Every year, I choose a word for the year. This has typically been a fun exercise and it helped me stay focused through the year. 2020 was, well, an exception. I gave up on my word by March. I don't even remember now what it was.
One thing has stayed pretty constant for me this year. I am absolutely fixated on Leonard Cohen's song, Hallelujah. When I'm having a stressful day, I go to YouTube and find my favorite version (KD Lang) and listen to it until I feel my muscles let go and relax.
The lyrics haven't made a lot of sense to me, but they still struck something within me. Last night, I listened to a lit professor dissect them, and I suddenly realized the beauty that has been there, that has drawn me to it.
First thing is that Cohen used a word that generally has religious meaning in a secular way. In this song, a hallelujah is any kind of celebration.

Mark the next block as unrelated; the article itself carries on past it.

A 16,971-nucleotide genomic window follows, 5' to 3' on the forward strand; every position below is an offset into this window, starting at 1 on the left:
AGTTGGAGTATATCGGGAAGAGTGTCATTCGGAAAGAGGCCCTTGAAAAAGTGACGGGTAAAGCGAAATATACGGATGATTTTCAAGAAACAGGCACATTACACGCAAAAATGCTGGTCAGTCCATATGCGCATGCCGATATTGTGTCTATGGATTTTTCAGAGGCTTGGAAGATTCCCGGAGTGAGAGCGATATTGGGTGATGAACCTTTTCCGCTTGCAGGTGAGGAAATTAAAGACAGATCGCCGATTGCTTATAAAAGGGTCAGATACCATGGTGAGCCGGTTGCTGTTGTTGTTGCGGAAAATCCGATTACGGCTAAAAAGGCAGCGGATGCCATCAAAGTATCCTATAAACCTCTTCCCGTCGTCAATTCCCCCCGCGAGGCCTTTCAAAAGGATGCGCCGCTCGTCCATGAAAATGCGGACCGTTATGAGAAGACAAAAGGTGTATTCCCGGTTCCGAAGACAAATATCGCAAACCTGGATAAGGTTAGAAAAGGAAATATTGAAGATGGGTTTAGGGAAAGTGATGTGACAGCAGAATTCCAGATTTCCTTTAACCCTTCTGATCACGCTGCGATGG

The second thing, and this is what is magic to me, is that hallelujahs should not be saved for miraculous happenings. The song says "And Love is not a victory march, it's a cold and it's a broken hallelujah."
What this means to me is that in the middle of brokenness, imperfection, and a pandemic that is stealing our joy every day, we must still find the hallelujah. We must still cry it out, even if it doesn't feel like much of a celebration to us as we do. in fact, I believe it's more important to claim our hallelujah moments in these days of despair and death.
Yesterday, the first thing that came up in my browser was this picture of the Hallelujah Mountain from Avatar, which is a real place in China.
These stone pillars are amazing. Imagine the erosion forces that have been exerted against them, that have in fact stripped away the stone around them. This is the very image of a broken hallelujah.
So that's what I'll be doing this year. I'll be looking for hallelujahs in another broken year.